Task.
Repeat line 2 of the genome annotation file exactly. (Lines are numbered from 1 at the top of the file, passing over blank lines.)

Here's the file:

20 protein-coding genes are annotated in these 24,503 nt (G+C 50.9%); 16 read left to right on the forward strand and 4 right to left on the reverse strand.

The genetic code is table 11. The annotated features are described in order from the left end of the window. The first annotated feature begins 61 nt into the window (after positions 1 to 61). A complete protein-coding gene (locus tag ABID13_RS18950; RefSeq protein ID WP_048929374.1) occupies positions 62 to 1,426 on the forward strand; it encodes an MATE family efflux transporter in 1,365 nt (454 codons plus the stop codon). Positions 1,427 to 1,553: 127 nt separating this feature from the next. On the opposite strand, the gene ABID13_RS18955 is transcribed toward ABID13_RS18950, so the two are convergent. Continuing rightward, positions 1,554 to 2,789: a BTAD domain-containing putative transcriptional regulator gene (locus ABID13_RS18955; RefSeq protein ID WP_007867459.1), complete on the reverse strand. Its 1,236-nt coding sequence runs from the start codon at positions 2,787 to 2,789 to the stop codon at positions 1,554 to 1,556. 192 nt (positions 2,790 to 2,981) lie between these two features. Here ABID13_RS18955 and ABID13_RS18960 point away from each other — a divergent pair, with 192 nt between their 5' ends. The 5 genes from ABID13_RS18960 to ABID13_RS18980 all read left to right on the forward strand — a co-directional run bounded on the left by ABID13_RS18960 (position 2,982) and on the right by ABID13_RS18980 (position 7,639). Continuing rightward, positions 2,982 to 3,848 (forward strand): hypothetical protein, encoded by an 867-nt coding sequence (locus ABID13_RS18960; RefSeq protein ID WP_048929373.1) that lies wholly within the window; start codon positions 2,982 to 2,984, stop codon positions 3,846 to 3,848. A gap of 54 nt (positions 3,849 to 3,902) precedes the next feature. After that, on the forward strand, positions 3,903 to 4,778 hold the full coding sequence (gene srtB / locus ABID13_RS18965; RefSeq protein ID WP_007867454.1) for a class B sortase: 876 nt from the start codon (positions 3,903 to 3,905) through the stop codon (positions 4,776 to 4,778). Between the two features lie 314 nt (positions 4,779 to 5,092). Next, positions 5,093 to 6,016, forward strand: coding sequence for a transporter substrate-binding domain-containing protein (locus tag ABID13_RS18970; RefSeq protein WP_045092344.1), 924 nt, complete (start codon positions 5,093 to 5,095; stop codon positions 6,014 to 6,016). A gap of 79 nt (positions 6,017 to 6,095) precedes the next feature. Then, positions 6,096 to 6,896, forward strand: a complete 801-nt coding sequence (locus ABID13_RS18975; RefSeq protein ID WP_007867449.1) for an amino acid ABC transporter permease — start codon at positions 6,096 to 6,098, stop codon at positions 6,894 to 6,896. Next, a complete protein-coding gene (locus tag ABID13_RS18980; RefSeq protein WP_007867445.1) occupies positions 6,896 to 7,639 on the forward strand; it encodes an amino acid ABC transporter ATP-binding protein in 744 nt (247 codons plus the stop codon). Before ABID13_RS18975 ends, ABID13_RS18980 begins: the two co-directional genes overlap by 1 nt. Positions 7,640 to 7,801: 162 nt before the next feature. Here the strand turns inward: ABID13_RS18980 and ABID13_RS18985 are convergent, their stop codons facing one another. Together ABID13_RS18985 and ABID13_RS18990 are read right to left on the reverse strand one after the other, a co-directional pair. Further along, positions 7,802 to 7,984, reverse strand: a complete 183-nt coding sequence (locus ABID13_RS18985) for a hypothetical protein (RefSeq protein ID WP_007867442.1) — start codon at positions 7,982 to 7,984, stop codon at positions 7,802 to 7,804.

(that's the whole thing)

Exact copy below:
The genetic code is table 11. The annotated features are described in order from the left end of the window. The first annotated feature begins 61 nt into the window (after positions 1 to 61). A complete protein-coding gene (locus tag ABID13_RS18950; RefSeq protein ID WP_048929374.1) occupies positions 62 to 1,426 on the forward strand; it encodes an MATE family efflux transporter in 1,365 nt (454 codons plus the stop codon). Positions 1,427 to 1,553: 127 nt separating this feature from the next. On the opposite strand, the gene ABID13_RS18955 is transcribed toward ABID13_RS18950, so the two are convergent. Continuing rightward, positions 1,554 to 2,789: a BTAD domain-containing putative transcriptional regulator gene (locus ABID13_RS18955; RefSeq protein ID WP_007867459.1), complete on the reverse strand. Its 1,236-nt coding sequence runs from the start codon at positions 2,787 to 2,789 to the stop codon at positions 1,554 to 1,556. 192 nt (positions 2,790 to 2,981) lie between these two features. Here ABID13_RS18955 and ABID13_RS18960 point away from each other — a divergent pair, with 192 nt between their 5' ends. The 5 genes from ABID13_RS18960 to ABID13_RS18980 all read left to right on the forward strand — a co-directional run bounded on the left by ABID13_RS18960 (position 2,982) and on the right by ABID13_RS18980 (position 7,639). Continuing rightward, positions 2,982 to 3,848 (forward strand): hypothetical protein, encoded by an 867-nt coding sequence (locus ABID13_RS18960; RefSeq protein ID WP_048929373.1) that lies wholly within the window; start codon positions 2,982 to 2,984, stop codon positions 3,846 to 3,848. A gap of 54 nt (positions 3,849 to 3,902) precedes the next feature. After that, on the forward strand, positions 3,903 to 4,778 hold the full coding sequence (gene srtB / locus ABID13_RS18965; RefSeq protein ID WP_007867454.1) for a class B sortase: 876 nt from the start codon (positions 3,903 to 3,905) through the stop codon (positions 4,776 to 4,778). Between the two features lie 314 nt (positions 4,779 to 5,092). Next, positions 5,093 to 6,016, forward strand: coding sequence for a transporter substrate-binding domain-containing protein (locus tag ABID13_RS18970; RefSeq protein WP_045092344.1), 924 nt, complete (start codon positions 5,093 to 5,095; stop codon positions 6,014 to 6,016). A gap of 79 nt (positions 6,017 to 6,095) precedes the next feature. Then, positions 6,096 to 6,896, forward strand: a complete 801-nt coding sequence (locus ABID13_RS18975; RefSeq protein ID WP_007867449.1) for an amino acid ABC transporter permease — start codon at positions 6,096 to 6,098, stop codon at positions 6,894 to 6,896. Next, a complete protein-coding gene (locus tag ABID13_RS18980; RefSeq protein WP_007867445.1) occupies positions 6,896 to 7,639 on the forward strand; it encodes an amino acid ABC transporter ATP-binding protein in 744 nt (247 codons plus the stop codon). Before ABID13_RS18975 ends, ABID13_RS18980 begins: the two co-directional genes overlap by 1 nt. Positions 7,640 to 7,801: 162 nt before the next feature. Here the strand turns inward: ABID13_RS18980 and ABID13_RS18985 are convergent, their stop codons facing one another. Together ABID13_RS18985 and ABID13_RS18990 are read right to left on the reverse strand one after the other, a co-directional pair. Further along, positions 7,802 to 7,984, reverse strand: a complete 183-nt coding sequence (locus ABID13_RS18985) for a hypothetical protein (RefSeq protein ID WP_007867442.1) — start codon at positions 7,982 to 7,984, stop codon at positions 7,802 to 7,804.